The young sapling begins to stand stronger as its roots grow deeper. With each season the sapling grows bigger. It changes in girth and height, the roots go deeper, foliage and flowers appear which in turn attracts birds and insects. The buds form into fruit and slowly ripen. It sheds its foliage in the fall and hibernates during winter, then turns green again as the seasons cycle and repeat.

Indomitable Mind Body Combat Academy has now been operational for a year in Rotorua. I have seen students come and go, some have stayed and others dropped out for one reason or another. As my school’s reputation has grown through promotions, seminar work and student gradings I have had members from other Krav Maga associations contact me wanting to train with me. I have also had people from other schools and styles approach me wanting to try Krav Maga.

After I graded a batch of students in September one individual who trained with me on a few occasions approached me asking whether I would grade him. According to my log book he had not trained with me for over a month and his attendance record was inconsistent. I told him that if he continues training regularly for the next three months I will grade him if I feel he is ready. The point I am getting at is that the IKI certificate has a cost and I don’t mean the grading fees. The currency that I am talking about is time, dedication, commitment and overcoming your own fears. The certificate is there for anyone willing to pay the price; if not then they will simply be window shoppers.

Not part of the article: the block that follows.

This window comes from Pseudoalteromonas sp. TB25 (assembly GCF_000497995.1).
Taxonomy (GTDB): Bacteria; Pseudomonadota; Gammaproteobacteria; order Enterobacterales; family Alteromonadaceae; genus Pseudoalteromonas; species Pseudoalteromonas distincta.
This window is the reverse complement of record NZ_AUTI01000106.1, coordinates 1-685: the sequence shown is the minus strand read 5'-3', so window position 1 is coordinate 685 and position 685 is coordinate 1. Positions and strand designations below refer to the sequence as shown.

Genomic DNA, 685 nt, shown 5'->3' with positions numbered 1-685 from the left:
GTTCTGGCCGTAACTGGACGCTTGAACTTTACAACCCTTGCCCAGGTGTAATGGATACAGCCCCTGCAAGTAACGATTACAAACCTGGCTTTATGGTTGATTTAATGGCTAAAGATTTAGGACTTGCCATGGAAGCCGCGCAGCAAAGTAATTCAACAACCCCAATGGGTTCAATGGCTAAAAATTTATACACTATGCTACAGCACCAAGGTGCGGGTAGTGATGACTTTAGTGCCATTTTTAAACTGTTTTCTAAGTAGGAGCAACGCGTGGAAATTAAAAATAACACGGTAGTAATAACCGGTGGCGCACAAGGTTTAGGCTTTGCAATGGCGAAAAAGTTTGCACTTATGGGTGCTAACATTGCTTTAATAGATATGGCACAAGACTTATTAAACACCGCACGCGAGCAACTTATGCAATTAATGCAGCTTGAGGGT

When I used to work the doors I was determined to be effective at my job working in a busy and often violent night venues in the UK. I knew that a mistake on the doors could lead to a visit to the hospital or worse. In my time on the doors I have seen edged weapons, bottles, glasses and chairs used and knew that most of the dojo stuff goes out of the window when responding to an incident. Operational tactics often would involve immobilizing and restraining the attacker, disrupting balance and sometimes using takedowns.

I and other doormen yearned for training which would closely resemble the operational environment. The SIA licensing scheme that had come into effect in the UK only addressed the customer service side of door work and did not provide any hard skills in terms of restraint and close quarter combat. Personally I view this as a big mistake by British Home Office and since then I have seen amendments to the SIA scheme at the cost to the patrons injured by untrained door-staff. I and many others felt let down that after so much planning and pilot testing the SIA scheme just did not deliver the standard which it set out to maintain in the security industry.